In this study, led by Margaret Hartley at the University of Manchester, we showed that different populations of melt inclusions from the Laki and Skuggafjöll eruptions in the Eastern Volcanic Zone of Iceland experienced diffusive loss or diffusive gain of H2O. Some rapidly quenched melt inclusions from the Laki tephra and subglacially-quenched pillow glasses from Skuggafjöll had coherent H2O/Ce values of ~180 that we interpreted as the primary mantle value (e.g., Michael, 1995). However, many inclusions from the Laki lava flow had very low H2O/Ce values consistent with H2O loss during transport in an extensive lava tube network at the surface. Conversely, most inclusions from Skuggafjöll, as well as most low-Ce, primitive inclusions from Laki, had elevated H2O/Ce values of up to ~1000 that are indicative of H2O gain during storage in the crust.

A figure from Hartley et al. (2015) summarising the processes by which diffusive loss and gain of H2O has been observed in the Laki and Skuggafjöll eruptions.

Using the diffusive re-equilibration model of Bucholz et al. (2013), we placed minimum constraints on the residence times of dehydrated inclusions in the Laki lava flow and over-hydrated inclusions in evolved melts immediately prior to the eruptions. The timescales were on the order of days to tens of days in both cases. Finally, we demonstrated that diffusive gain, as well as diffusive loss, can be observed in a number of global datasets where primitive, H2O-poor inclusions are mixed into more enriched and/or evolved melts before eruption. Thus, rather than viewing the open system nature of olivine-hosted melt inclusions as weakness, it can be exploited to gain further insights into pre-eruptive magma processes.

Publication

Hartley, M.E., Neave, D.A., Maclennan, J., Edmonds, M. & Thordarson, T. 2015. Diffusive over-hydration of olivine-hosted melt inclusions. Earth and Planetary Science Letters 425, 168–178. <Open Access>

Melt mixing causes negative correlation of trace element enrichment and CO2 content prior to an Icelandic eruption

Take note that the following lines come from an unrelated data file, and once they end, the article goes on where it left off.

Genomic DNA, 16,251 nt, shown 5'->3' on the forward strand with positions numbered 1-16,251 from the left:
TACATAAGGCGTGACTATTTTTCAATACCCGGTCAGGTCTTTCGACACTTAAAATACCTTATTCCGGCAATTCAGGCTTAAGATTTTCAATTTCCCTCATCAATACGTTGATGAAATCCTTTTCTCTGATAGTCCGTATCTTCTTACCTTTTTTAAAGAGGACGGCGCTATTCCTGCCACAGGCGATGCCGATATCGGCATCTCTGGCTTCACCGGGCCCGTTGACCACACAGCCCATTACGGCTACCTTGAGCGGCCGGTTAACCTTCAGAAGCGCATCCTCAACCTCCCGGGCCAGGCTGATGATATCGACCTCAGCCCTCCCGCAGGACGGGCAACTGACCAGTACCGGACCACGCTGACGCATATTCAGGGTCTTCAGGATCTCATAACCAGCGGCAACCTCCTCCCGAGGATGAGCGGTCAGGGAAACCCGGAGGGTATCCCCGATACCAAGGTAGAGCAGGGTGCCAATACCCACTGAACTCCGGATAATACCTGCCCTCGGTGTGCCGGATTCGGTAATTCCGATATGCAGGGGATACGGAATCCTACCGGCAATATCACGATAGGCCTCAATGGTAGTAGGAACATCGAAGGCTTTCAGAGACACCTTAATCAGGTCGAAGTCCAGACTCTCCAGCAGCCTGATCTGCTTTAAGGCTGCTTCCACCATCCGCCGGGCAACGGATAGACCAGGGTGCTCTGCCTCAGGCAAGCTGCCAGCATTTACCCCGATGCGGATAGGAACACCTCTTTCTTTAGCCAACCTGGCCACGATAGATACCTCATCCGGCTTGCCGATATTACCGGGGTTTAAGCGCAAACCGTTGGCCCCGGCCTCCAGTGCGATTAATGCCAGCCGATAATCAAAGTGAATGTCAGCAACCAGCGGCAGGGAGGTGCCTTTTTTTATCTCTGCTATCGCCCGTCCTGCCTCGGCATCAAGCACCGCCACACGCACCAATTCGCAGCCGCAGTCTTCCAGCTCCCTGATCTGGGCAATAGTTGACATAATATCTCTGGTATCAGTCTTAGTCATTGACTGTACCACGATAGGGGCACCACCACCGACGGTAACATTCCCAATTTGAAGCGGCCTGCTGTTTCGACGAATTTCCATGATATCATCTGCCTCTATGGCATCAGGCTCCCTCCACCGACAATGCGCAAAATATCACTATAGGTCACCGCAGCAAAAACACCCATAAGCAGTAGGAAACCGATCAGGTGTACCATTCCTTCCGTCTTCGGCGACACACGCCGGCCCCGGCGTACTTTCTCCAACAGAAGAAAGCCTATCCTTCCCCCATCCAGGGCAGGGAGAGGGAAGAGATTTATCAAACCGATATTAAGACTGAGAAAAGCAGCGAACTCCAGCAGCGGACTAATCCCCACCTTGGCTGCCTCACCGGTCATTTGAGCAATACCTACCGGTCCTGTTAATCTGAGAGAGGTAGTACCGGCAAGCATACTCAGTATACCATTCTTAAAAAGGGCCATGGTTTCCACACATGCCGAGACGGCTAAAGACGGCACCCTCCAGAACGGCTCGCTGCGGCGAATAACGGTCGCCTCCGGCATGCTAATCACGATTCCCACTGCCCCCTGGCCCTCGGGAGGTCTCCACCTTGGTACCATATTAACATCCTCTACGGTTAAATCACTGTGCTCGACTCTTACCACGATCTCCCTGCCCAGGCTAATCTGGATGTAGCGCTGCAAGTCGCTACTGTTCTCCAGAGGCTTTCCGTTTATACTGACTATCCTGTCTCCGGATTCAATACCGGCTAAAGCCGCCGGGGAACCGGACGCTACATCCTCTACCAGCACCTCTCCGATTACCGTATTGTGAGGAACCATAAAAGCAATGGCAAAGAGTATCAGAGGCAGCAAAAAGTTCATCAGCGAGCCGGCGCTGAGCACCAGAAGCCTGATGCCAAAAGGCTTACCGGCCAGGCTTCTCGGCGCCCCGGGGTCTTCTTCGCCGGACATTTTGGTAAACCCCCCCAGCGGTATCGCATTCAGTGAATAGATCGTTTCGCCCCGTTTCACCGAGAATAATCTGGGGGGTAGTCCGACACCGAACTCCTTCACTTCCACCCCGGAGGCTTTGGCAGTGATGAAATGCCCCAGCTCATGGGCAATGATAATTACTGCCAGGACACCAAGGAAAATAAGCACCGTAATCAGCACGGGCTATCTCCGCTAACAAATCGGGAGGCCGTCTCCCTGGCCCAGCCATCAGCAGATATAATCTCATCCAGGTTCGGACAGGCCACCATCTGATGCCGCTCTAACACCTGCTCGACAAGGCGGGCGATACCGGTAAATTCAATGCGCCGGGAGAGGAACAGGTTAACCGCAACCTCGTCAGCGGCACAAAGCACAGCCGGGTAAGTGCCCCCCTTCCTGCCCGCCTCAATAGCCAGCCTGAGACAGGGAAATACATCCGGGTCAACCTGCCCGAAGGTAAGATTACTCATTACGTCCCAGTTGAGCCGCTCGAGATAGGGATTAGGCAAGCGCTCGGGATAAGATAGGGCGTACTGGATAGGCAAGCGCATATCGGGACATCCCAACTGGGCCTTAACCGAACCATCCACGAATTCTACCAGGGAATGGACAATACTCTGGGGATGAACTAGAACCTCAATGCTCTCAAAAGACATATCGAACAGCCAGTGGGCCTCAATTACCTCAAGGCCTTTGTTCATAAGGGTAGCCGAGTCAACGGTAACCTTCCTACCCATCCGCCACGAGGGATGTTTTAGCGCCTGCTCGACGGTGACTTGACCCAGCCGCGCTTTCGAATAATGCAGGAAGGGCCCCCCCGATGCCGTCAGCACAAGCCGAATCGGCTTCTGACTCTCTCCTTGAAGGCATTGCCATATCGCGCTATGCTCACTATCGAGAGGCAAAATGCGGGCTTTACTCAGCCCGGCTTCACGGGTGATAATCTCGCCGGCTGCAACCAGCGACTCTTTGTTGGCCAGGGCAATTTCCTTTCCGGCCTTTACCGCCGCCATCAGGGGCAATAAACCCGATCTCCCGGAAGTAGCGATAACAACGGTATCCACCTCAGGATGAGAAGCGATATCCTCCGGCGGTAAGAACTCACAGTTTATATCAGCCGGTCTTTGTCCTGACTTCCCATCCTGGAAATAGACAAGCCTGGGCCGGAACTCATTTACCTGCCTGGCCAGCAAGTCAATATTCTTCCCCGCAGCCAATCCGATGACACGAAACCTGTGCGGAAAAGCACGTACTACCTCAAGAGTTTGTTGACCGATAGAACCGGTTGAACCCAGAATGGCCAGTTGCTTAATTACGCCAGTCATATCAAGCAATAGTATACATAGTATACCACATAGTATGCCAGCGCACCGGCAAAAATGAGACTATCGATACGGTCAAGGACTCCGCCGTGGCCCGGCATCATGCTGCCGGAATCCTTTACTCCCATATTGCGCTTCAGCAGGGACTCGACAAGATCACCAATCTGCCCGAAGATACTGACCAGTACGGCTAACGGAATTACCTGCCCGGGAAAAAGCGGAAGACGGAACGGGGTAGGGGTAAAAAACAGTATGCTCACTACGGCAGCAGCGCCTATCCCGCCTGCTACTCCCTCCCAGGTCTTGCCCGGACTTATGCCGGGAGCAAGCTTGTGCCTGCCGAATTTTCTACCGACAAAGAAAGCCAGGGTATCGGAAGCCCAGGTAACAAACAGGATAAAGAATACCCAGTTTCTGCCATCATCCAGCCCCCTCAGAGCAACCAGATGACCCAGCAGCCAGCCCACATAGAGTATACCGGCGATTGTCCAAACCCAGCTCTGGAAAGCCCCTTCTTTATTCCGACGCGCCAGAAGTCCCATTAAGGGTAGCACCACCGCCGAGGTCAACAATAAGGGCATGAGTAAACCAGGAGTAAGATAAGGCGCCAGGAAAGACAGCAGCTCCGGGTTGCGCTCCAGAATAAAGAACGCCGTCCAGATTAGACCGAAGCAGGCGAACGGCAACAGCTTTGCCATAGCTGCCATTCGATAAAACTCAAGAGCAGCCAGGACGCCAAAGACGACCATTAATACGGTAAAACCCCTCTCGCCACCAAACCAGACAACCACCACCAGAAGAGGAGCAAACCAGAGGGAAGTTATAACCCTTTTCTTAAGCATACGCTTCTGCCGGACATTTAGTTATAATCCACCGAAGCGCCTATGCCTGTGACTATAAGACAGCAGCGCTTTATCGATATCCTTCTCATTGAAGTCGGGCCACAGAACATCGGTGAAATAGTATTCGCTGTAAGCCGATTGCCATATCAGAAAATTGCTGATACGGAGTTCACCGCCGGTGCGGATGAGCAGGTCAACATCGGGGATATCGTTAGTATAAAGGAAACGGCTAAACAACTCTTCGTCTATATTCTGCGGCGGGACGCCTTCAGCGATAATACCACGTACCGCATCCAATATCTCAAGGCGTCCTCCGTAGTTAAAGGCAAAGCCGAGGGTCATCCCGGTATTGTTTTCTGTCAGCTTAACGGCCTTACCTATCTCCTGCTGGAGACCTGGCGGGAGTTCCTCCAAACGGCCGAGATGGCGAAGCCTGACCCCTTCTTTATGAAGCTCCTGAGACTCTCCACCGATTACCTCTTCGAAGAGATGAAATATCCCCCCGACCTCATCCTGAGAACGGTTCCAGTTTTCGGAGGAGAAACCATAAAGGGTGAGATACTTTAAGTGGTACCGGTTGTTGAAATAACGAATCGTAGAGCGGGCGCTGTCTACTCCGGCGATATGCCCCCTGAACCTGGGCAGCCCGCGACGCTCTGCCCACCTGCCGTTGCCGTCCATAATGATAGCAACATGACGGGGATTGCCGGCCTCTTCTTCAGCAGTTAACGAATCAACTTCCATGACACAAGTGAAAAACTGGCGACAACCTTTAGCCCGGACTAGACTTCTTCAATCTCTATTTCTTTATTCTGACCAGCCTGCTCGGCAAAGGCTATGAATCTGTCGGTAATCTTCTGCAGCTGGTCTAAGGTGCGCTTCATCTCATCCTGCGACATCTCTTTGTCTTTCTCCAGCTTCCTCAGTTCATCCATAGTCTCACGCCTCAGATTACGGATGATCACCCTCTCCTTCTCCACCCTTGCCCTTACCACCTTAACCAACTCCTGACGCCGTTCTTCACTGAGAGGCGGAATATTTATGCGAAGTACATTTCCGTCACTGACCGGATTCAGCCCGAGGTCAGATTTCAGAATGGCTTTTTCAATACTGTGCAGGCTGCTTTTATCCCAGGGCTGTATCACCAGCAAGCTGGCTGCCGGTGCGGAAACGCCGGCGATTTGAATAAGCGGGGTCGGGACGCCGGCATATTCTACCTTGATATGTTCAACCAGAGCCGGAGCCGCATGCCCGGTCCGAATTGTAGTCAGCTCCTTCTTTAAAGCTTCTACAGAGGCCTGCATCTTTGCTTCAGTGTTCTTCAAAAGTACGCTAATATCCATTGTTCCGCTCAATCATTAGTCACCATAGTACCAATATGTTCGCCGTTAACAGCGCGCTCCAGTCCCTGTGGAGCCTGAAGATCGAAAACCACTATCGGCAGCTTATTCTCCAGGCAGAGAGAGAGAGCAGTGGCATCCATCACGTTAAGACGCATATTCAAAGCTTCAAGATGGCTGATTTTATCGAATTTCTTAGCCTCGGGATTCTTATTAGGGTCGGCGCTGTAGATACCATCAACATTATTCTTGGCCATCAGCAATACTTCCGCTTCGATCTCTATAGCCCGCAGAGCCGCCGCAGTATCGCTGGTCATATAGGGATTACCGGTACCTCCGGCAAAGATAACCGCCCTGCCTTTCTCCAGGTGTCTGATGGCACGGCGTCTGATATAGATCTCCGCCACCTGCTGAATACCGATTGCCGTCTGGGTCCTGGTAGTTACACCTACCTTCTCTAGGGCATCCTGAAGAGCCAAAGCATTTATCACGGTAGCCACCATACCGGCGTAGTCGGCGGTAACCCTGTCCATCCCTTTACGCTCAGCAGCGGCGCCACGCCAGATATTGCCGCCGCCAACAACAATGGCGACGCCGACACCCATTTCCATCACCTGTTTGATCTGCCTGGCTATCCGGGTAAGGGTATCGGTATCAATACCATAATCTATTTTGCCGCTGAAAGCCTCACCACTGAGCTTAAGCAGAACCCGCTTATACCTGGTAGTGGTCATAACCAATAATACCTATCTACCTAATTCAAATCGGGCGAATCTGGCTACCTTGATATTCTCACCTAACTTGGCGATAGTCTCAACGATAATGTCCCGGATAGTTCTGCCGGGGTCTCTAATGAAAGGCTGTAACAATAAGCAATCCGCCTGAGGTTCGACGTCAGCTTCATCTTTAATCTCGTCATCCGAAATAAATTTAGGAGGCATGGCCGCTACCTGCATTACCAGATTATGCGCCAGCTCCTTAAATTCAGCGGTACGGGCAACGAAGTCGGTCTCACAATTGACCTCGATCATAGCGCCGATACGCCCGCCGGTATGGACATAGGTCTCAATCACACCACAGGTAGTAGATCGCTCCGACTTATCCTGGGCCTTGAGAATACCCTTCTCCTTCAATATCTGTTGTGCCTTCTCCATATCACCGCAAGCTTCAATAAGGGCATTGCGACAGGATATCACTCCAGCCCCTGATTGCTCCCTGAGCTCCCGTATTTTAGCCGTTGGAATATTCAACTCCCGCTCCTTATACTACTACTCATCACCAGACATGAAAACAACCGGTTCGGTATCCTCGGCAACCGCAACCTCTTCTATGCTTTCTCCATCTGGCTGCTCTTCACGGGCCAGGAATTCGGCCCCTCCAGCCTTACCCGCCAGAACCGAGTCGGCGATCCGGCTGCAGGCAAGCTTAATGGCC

Dissolved volatile elements play important roles in driving volcanic eruptions and controlling the physical properties of magmas. Degassing of magmatic volatiles also links deep geochemcial reservoirs with the Earth’s surface, closing global element cycles (e.g., Marty & Tolstikhin, 1998). However, determing the original CO2 content of mantle melts is difficult because most melts reach volatile saturation long before eruption. Measuring melt inclusions isolated hosted in primitive crystals that remained isolated from their carrier melt provides one way of investigating the CO2 content of basaltic magmas (e.g., Moore, 2008).

In this paper, we presented major, trace and volatile element analyses from >100 primitive olivine-hosted melt inclusions from a sub-glacial eruption in the Eastern Volcanic Zone of Iceland – the Skuggafjöll eruption. While our melt inclusion compositions preserved a record of primitive melt heterogeneity similar to that observed in other Icelandic systems including Laki (Neave et al., 2013), the most striking feature of our dataset was an enigmatic negative correlation between CO2 and incompatible trace element enrichment:

 

Negative correlation between melt inclusion CO2 and Ce/Y contents. The solid black line shows a mixing line between a depleted end-member shown with a black diamond and an enriched end-member shown with a white diamond that explains much of the correlated varibility in tha sample suite. Many inclusions have experineced further exsolution as illustrated by the discrepancy between predicted and measured CO2 contents. Modifued from Neave et al. (2014).
Negative correlation between melt inclusion CO2 and Ce/Y contents. The solid black line shows a mixing line between a depleted end-member shown with a black diamond and an enriched end-member shown with a white diamond that explains much of the correlated varibility in tha sample suite. Many inclusions have experineced further exsolution as illustrated by the discrepancy between predicted and measured CO2 contents. Modified from Neave et al. (2014).